Courtney Howard is a LAFCA, OFCS and AWFJ member, as well as a Rotten Tomatometer-approved film critic. Her work has been published on Variety, She Knows and Awards Circuit.
Courtney Howard // Film Critic
People come out of PADDINGTON 2 come out feeling better about the world – and that’s a nice thing to be part of.
The story of Paddington Bear by author Michael Bond is one many of us grew up with. A wholesome, heartening tale of an orphaned, polite bear finding his place in the world and the good in people is a timeless one for all ages to enjoy. Blessedly, this Charlie Chaplin-esque character hasn’t lost one iota of his wit, wisdom, charm and adorableness in his transition to the silver screen in PADDINGTON 2. Director/ co-writer Paul King and co-writer Simon Farnaby return to the franchise, giving us an utterly blissful, endearing and delightful sequel within the spirit of Bond’s original creation.
After having braved the treacherous journey from the Darkest Peru, to lovely London, Paddington Brown (voiced by Ben Whishaw) has cemented himself as an integral part of the Windsor Gardens community. He makes the neighborhood a brighter place. However, his quest to find the perfect 100th birthday gift for his Aunt Lucy (voiced by Imelda Staunton) – an antique pop-up book of London – gets him into quite the pickle. It lands him in jail! Could it be that his new neighbor, washed-up actor Phoenix Buchanan (Hugh Grant), has something to do with it? Possibly. It’s then up to the Brown family, including a mid-life crisis suffering Henry Brown (Hugh Bonneville), to get to the bottom of this.
At the film’s recent Los Angeles press conference, King, who dropped out of directing WONDER in order to return to the director’s chair on this follow-up chapter, mentioned the goals were,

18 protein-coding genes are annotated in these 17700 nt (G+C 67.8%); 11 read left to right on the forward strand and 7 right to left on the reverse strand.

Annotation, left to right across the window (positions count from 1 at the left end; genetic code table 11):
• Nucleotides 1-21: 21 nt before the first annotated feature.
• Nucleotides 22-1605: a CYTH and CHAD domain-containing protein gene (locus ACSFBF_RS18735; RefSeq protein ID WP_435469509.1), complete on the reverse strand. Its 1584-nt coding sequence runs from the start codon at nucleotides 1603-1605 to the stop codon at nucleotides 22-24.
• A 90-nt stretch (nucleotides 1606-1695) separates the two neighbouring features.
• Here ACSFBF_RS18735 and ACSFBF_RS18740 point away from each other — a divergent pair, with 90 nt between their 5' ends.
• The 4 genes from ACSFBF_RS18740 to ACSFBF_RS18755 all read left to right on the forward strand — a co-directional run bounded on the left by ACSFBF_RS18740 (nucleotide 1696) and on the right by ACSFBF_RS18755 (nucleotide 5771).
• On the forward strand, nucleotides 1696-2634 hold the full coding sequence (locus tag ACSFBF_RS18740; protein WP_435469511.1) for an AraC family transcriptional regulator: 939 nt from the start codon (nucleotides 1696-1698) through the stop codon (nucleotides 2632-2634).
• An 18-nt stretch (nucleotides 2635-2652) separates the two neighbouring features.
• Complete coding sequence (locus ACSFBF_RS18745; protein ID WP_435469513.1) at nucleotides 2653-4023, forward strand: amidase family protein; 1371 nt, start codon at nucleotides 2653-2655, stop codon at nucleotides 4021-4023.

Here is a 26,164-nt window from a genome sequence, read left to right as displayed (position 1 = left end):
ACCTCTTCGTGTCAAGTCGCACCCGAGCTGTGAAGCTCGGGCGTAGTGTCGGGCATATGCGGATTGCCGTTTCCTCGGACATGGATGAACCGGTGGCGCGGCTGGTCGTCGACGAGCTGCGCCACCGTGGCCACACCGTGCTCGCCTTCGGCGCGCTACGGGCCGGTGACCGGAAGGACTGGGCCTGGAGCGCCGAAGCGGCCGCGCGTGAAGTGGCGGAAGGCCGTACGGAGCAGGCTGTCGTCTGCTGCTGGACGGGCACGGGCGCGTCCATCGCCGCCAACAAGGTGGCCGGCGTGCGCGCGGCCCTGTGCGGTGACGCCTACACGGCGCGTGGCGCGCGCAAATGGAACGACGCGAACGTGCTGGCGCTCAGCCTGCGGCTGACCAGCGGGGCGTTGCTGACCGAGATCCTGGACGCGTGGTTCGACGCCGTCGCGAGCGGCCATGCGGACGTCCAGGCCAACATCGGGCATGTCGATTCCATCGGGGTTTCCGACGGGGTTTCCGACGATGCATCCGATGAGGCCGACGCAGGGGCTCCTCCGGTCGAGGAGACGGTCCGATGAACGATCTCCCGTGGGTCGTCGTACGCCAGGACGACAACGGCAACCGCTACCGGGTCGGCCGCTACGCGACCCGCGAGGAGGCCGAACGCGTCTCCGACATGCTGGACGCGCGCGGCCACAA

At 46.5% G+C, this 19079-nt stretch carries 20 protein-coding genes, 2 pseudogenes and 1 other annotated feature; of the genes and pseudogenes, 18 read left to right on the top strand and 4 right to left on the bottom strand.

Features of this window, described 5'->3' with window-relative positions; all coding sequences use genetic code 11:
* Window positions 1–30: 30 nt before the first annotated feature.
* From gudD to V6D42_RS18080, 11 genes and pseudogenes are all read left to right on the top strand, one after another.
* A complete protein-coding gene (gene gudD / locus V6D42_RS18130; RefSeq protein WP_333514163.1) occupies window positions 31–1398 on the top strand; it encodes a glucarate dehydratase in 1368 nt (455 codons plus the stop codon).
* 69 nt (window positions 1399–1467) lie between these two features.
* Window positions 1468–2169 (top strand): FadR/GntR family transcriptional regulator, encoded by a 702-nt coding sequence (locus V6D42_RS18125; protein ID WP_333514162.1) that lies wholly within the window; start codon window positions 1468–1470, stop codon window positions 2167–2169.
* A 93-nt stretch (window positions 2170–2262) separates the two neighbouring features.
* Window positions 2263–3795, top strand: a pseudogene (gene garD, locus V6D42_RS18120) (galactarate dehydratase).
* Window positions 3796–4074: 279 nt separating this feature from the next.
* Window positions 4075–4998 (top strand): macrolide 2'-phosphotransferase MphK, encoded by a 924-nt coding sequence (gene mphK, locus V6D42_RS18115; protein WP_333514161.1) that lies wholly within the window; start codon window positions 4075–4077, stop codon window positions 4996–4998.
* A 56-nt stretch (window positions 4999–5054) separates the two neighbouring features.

…to find a way to exist in the universe. Part of that was making the bear as real as he could be. Another was making the world come to Paddington. We tried to create this heightened storybook quality, where a bear could walk down the street and it look like the most natural thing.
Knowing this time around what Paddington would look like, Bonneville was able to approach relating to the character in a new way.
It makes it a little easier in terms of what you’re projecting and using your imagination. On the first film, we did have a reference of what the bear was going to look like. We didn’t know if it was going to translate to on the screen. You didn’t know what the rendered result would be. On the second film, the animators have gone even further on the subtlety and the nuances of character that were there. For me, it’s entirely real.
Aside from the film’s primary use of CG, King harnessed other animation techniques. He called the tech involved,
…endlessly advancing. Framestore, who worked their astonishing magic, completely re-rendered the way they built the fur. It’s an entirely different process they went through. It works much better. There were things we did last time that had to be very bespoke, but this time we were able to delve more into – some things you would never think are tricky were tricky. Like the way his fur vibrates when he’s holding the razor is insanely complicated – and this whole scene relies on it. It was about the last day in October and the film was out in the UK the 10th of November, we finally found the right algorithm that flows through his hair at the right speed.
Another crucial ingredient in the success of making the audience believe this bear is real is all in the acting. King explained further,
What we all learned this time was about the character. The great thing this time is we had Ben Whishaw on board from the start. The last time we had to change half-way through. Sort of knowing a lot more about who Paddington was, was really the challenge. While we had lots of reference from Ben and Javier Marzan, who’s a clown who helps us figure out the slapstick sequences, really the greatest challenge is the acting. I always think the stillness is the hardest bit. There’s a shot in the prison where a single tear goes down his snout. He’s hardly moving at all, but for that to feel like he’s still alive – and not just a freeze frame is so weirdly difficult. It’s so emotional and he does so little. We think it’s one of the best special effects shots we’ve ever seen. I forget he’s not real!